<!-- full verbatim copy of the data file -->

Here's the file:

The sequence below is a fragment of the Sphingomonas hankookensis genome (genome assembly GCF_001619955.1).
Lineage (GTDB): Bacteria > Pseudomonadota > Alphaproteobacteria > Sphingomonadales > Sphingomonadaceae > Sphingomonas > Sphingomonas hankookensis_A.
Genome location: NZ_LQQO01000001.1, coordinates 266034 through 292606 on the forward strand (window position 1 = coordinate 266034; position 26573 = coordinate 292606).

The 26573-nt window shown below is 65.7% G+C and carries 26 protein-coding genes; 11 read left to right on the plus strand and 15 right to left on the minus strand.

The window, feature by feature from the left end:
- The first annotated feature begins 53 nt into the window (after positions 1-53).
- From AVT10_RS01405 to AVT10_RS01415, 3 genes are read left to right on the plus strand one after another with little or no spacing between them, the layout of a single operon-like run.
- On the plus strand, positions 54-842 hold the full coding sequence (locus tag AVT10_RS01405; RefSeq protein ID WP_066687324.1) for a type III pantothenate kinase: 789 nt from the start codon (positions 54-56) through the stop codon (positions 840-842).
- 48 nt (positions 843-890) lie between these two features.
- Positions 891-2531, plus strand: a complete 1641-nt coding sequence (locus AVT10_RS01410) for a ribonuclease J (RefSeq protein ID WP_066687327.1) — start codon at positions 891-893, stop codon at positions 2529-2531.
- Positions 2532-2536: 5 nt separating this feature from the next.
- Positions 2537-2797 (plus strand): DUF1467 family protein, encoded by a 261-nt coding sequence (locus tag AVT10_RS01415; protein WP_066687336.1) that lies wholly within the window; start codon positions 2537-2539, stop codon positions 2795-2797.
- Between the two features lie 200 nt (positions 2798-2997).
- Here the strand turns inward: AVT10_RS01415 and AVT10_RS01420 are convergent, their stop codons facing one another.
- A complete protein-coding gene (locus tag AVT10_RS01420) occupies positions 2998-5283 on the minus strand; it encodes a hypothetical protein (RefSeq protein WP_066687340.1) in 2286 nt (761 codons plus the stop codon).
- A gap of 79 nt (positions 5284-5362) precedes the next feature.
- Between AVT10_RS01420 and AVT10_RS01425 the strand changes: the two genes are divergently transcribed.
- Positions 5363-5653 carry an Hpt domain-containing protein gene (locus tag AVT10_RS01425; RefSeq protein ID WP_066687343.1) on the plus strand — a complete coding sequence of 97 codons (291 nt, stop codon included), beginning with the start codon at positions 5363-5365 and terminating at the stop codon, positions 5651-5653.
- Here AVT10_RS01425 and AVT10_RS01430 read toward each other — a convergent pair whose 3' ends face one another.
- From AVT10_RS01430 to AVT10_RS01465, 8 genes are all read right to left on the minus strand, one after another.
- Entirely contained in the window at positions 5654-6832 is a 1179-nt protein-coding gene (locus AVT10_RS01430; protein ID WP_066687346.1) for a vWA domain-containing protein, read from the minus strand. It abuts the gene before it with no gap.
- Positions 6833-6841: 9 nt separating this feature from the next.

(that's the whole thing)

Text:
The sequence below is a fragment of the Sphingomonas hankookensis genome (genome assembly GCF_001619955.1).
Lineage (GTDB): Bacteria > Pseudomonadota > Alphaproteobacteria > Sphingomonadales > Sphingomonadaceae > Sphingomonas > Sphingomonas hankookensis_A.
Genome location: NZ_LQQO01000001.1, coordinates 266034 through 292606 on the forward strand (window position 1 = coordinate 266034; position 26573 = coordinate 292606).

The 26573-nt window shown below is 65.7% G+C and carries 26 protein-coding genes; 11 read left to right on the plus strand and 15 right to left on the minus strand.

The window, feature by feature from the left end:
- The first annotated feature begins 53 nt into the window (after positions 1-53).
- From AVT10_RS01405 to AVT10_RS01415, 3 genes are read left to right on the plus strand one after another with little or no spacing between them, the layout of a single operon-like run.
- On the plus strand, positions 54-842 hold the full coding sequence (locus tag AVT10_RS01405; RefSeq protein ID WP_066687324.1) for a type III pantothenate kinase: 789 nt from the start codon (positions 54-56) through the stop codon (positions 840-842).
- 48 nt (positions 843-890) lie between these two features.
- Positions 891-2531, plus strand: a complete 1641-nt coding sequence (locus AVT10_RS01410) for a ribonuclease J (RefSeq protein ID WP_066687327.1) — start codon at positions 891-893, stop codon at positions 2529-2531.
- Positions 2532-2536: 5 nt separating this feature from the next.
- Positions 2537-2797 (plus strand): DUF1467 family protein, encoded by a 261-nt coding sequence (locus tag AVT10_RS01415; protein WP_066687336.1) that lies wholly within the window; start codon positions 2537-2539, stop codon positions 2795-2797.
- Between the two features lie 200 nt (positions 2798-2997).
- Here the strand turns inward: AVT10_RS01415 and AVT10_RS01420 are convergent, their stop codons facing one another.
- A complete protein-coding gene (locus tag AVT10_RS01420) occupies positions 2998-5283 on the minus strand; it encodes a hypothetical protein (RefSeq protein WP_066687340.1) in 2286 nt (761 codons plus the stop codon).
- A gap of 79 nt (positions 5284-5362) precedes the next feature.
- Between AVT10_RS01420 and AVT10_RS01425 the strand changes: the two genes are divergently transcribed.
- Positions 5363-5653 carry an Hpt domain-containing protein gene (locus tag AVT10_RS01425; RefSeq protein ID WP_066687343.1) on the plus strand — a complete coding sequence of 97 codons (291 nt, stop codon included), beginning with the start codon at positions 5363-5365 and terminating at the stop codon, positions 5651-5653.
- Here AVT10_RS01425 and AVT10_RS01430 read toward each other — a convergent pair whose 3' ends face one another.
- From AVT10_RS01430 to AVT10_RS01465, 8 genes are all read right to left on the minus strand, one after another.
- Entirely contained in the window at positions 5654-6832 is a 1179-nt protein-coding gene (locus AVT10_RS01430; protein ID WP_066687346.1) for a vWA domain-containing protein, read from the minus strand. It abuts the gene before it with no gap.
- Positions 6833-6841: 9 nt separating this feature from the next.